Over the weekend, the US government suspended all imports of Mexican avocados “until further notice.” The news came late Saturday, on the eve of the Super Bowl, one of the biggest sale opportunities of the year for Mexican avocado growers (perhaps you caught the Avocados from Mexico commercial last night?), who have taken out the pricey ads for nearly a decade in an attempt to associate guacamole with the big game.
The decision was made after an American inspector, who works for the USDA’s Animal and Plant Health Inspection Services, received a threat, according to Mexico’s department of agriculture. “US health authorities…made the decision after one of their officials, who was carrying out inspections in Uruapan, Michoacan, received a threatening message on his official cellphone,” the department wrote.
Mexico is the largest avocado producer in the world, of which 80 percent of supplies are imported by the United States. The country produces three varieties of avocado, the most traded tropical fruit in the world, with Hass accounting for 97 percent of total production.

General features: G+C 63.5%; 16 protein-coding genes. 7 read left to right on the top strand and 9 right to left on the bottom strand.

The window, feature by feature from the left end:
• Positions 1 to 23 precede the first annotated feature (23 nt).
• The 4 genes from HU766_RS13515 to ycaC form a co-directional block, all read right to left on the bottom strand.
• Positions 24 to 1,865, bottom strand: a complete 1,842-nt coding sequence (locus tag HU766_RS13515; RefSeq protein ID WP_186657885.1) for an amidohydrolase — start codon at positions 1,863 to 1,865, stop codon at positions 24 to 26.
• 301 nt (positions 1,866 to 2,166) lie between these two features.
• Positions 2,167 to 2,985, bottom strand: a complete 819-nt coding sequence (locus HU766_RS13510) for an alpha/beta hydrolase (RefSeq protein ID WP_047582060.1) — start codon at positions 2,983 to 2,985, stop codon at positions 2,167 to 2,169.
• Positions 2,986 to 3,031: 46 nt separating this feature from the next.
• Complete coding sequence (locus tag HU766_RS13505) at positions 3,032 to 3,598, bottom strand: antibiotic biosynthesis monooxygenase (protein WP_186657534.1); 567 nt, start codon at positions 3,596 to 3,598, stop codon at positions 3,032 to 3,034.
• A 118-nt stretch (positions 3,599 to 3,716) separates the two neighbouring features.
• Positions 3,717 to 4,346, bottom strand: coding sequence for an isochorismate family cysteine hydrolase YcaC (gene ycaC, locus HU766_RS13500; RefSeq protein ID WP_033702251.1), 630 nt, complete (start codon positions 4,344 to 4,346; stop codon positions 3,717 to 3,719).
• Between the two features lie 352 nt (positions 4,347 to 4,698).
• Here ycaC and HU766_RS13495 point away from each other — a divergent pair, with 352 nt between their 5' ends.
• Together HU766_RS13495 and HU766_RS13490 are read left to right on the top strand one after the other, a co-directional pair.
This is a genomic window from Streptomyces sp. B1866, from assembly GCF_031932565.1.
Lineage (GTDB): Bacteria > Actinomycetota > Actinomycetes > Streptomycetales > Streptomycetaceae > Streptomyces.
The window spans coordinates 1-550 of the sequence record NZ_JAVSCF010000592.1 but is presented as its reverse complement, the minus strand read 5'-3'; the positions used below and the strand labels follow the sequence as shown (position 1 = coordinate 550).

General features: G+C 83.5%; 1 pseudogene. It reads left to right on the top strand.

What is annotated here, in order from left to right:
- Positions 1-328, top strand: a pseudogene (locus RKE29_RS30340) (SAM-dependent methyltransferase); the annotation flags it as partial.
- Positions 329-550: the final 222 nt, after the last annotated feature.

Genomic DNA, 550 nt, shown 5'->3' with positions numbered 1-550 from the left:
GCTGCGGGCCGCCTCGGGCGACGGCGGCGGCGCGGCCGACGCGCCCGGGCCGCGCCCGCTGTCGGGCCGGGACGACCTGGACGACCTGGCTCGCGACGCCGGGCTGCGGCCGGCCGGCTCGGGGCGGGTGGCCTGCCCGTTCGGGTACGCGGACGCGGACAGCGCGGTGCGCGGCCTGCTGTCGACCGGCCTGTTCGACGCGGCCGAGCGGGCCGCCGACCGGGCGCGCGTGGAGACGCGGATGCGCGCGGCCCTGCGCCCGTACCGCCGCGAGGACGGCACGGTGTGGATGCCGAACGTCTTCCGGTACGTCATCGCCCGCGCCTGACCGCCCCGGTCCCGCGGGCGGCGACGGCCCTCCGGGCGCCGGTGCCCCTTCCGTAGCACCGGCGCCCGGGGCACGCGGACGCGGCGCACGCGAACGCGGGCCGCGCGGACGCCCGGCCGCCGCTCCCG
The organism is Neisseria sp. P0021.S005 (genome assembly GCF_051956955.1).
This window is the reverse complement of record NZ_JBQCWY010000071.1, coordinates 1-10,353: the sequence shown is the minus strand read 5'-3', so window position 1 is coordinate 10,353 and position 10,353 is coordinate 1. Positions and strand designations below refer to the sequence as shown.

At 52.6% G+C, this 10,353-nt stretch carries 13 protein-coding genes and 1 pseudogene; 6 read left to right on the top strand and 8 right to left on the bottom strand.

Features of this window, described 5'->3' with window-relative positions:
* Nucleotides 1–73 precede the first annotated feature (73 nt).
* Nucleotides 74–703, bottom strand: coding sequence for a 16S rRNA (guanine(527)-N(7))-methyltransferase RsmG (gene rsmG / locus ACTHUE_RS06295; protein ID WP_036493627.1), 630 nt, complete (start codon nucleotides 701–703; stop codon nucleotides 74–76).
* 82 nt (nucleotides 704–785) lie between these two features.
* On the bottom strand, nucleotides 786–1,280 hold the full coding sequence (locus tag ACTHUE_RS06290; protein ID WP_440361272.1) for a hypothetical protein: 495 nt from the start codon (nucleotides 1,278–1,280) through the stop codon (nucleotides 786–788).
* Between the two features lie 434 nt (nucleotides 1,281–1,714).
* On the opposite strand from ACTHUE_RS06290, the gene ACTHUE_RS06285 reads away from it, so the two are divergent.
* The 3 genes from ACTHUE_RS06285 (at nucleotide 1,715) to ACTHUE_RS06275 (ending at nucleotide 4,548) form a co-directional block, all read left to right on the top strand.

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While avocados are grown in many Mexican states, only those grown in Michoacán have phytosanitary approvals to export to the US. Fresh Mexican Hass avocados from Michoacán cross the border duty-free.
This is not the first time that violence in Michoacán, where the Jalisco cartel is fighting turf wars against a collection of local gangs, has threatened the country’s avocado business. In August 2019, a USDA team of inspectors was “directly threatened,” and while the agency did not clarify what happened, local authorities reported a gang robbed the truck in which the inspectors were traveling at gunpoint. “For future situations that result in a security breach, or demonstrate an imminent physical threat to the well-being of APHIS personnel, we will immediately suspend program activities,” the USDA wrote at that time.
The USDA has not confirmed the Mexico avocado ban, but it seems to be upholding its past promise to take immediate action should illegal activities happen again.
This weekend’s ban likely didn’t affect avocado sales for Sunday’s big game, as any avocados intended to be consumed for the Super Bowl were imported weeks ago. But the decision could have lasting consequences for Mexico’s most lucrative crop.